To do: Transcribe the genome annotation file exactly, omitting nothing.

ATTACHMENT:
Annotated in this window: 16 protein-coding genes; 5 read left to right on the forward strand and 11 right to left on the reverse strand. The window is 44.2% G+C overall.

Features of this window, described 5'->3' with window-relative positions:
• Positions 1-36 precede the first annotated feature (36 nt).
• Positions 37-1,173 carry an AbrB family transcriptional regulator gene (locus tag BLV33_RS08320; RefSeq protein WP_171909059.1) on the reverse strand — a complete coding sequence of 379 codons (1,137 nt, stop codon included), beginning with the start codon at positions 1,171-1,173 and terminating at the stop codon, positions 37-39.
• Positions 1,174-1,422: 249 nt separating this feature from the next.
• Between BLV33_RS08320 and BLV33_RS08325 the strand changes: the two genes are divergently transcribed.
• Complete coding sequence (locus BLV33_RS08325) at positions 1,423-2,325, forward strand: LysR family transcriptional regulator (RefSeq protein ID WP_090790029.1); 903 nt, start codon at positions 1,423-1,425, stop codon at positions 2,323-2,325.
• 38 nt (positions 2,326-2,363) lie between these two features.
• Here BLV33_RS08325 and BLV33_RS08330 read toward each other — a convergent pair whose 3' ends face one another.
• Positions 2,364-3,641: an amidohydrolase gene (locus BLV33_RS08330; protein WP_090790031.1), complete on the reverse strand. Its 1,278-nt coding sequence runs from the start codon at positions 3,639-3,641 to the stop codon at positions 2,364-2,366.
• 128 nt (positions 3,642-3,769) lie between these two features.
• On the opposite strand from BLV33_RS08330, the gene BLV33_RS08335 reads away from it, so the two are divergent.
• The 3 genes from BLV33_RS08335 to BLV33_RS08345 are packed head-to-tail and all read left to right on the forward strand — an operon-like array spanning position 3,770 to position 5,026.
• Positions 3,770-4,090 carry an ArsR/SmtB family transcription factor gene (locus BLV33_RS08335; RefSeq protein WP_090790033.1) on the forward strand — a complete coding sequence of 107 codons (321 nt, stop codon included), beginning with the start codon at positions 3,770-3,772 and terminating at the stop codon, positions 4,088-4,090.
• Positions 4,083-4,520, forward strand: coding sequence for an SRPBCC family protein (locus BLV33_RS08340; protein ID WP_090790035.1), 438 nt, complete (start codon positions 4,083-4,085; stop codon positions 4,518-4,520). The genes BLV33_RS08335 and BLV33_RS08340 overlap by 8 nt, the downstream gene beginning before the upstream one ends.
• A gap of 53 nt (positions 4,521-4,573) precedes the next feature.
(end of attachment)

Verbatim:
Annotated in this window: 16 protein-coding genes; 5 read left to right on the forward strand and 11 right to left on the reverse strand. The window is 44.2% G+C overall.

Features of this window, described 5'->3' with window-relative positions:
• Positions 1-36 precede the first annotated feature (36 nt).
• Positions 37-1,173 carry an AbrB family transcriptional regulator gene (locus tag BLV33_RS08320; RefSeq protein WP_171909059.1) on the reverse strand — a complete coding sequence of 379 codons (1,137 nt, stop codon included), beginning with the start codon at positions 1,171-1,173 and terminating at the stop codon, positions 37-39.
• Positions 1,174-1,422: 249 nt separating this feature from the next.
• Between BLV33_RS08320 and BLV33_RS08325 the strand changes: the two genes are divergently transcribed.
• Complete coding sequence (locus BLV33_RS08325) at positions 1,423-2,325, forward strand: LysR family transcriptional regulator (RefSeq protein ID WP_090790029.1); 903 nt, start codon at positions 1,423-1,425, stop codon at positions 2,323-2,325.
• 38 nt (positions 2,326-2,363) lie between these two features.
• Here BLV33_RS08325 and BLV33_RS08330 read toward each other — a convergent pair whose 3' ends face one another.
• Positions 2,364-3,641: an amidohydrolase gene (locus BLV33_RS08330; protein WP_090790031.1), complete on the reverse strand. Its 1,278-nt coding sequence runs from the start codon at positions 3,639-3,641 to the stop codon at positions 2,364-2,366.
• 128 nt (positions 3,642-3,769) lie between these two features.
• On the opposite strand from BLV33_RS08330, the gene BLV33_RS08335 reads away from it, so the two are divergent.
• The 3 genes from BLV33_RS08335 to BLV33_RS08345 are packed head-to-tail and all read left to right on the forward strand — an operon-like array spanning position 3,770 to position 5,026.
• Positions 3,770-4,090 carry an ArsR/SmtB family transcription factor gene (locus BLV33_RS08335; RefSeq protein WP_090790033.1) on the forward strand — a complete coding sequence of 107 codons (321 nt, stop codon included), beginning with the start codon at positions 3,770-3,772 and terminating at the stop codon, positions 4,088-4,090.
• Positions 4,083-4,520, forward strand: coding sequence for an SRPBCC family protein (locus BLV33_RS08340; protein ID WP_090790035.1), 438 nt, complete (start codon positions 4,083-4,085; stop codon positions 4,518-4,520). The genes BLV33_RS08335 and BLV33_RS08340 overlap by 8 nt, the downstream gene beginning before the upstream one ends.
• A gap of 53 nt (positions 4,521-4,573) precedes the next feature.